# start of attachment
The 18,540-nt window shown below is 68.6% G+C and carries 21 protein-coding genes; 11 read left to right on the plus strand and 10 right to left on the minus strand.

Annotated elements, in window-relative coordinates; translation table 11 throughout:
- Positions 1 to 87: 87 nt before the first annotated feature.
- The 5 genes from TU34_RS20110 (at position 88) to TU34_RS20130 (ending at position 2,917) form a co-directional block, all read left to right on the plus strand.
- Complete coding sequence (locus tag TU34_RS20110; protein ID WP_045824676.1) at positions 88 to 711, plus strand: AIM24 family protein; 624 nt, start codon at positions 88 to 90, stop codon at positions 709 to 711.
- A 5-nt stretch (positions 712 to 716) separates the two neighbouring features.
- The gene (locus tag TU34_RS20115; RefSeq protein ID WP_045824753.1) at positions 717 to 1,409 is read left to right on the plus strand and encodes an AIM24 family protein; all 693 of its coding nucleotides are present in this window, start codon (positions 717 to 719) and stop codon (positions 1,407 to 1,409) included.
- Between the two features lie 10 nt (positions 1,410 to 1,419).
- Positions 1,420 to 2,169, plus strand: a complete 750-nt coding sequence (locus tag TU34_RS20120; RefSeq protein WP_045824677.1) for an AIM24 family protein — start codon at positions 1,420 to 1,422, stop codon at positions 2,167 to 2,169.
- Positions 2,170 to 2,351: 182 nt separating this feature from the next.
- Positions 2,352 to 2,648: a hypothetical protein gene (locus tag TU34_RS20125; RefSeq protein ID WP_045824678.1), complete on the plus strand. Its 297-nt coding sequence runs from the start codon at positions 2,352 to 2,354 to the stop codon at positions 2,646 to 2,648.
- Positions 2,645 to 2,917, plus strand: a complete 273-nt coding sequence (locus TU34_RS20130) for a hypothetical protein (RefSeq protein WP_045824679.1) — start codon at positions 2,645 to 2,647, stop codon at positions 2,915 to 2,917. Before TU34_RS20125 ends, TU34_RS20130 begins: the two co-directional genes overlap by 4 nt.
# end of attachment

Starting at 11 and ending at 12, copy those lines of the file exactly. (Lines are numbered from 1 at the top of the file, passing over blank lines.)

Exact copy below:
- Positions 2,352 to 2,648: a hypothetical protein gene (locus tag TU34_RS20125; RefSeq protein ID WP_045824678.1), complete on the plus strand. Its 297-nt coding sequence runs from the start codon at positions 2,352 to 2,354 to the stop codon at positions 2,646 to 2,648.
- Positions 2,645 to 2,917, plus strand: a complete 273-nt coding sequence (locus TU34_RS20130) for a hypothetical protein (RefSeq protein WP_045824679.1) — start codon at positions 2,645 to 2,647, stop codon at positions 2,915 to 2,917. Before TU34_RS20125 ends, TU34_RS20130 begins: the two co-directional genes overlap by 4 nt.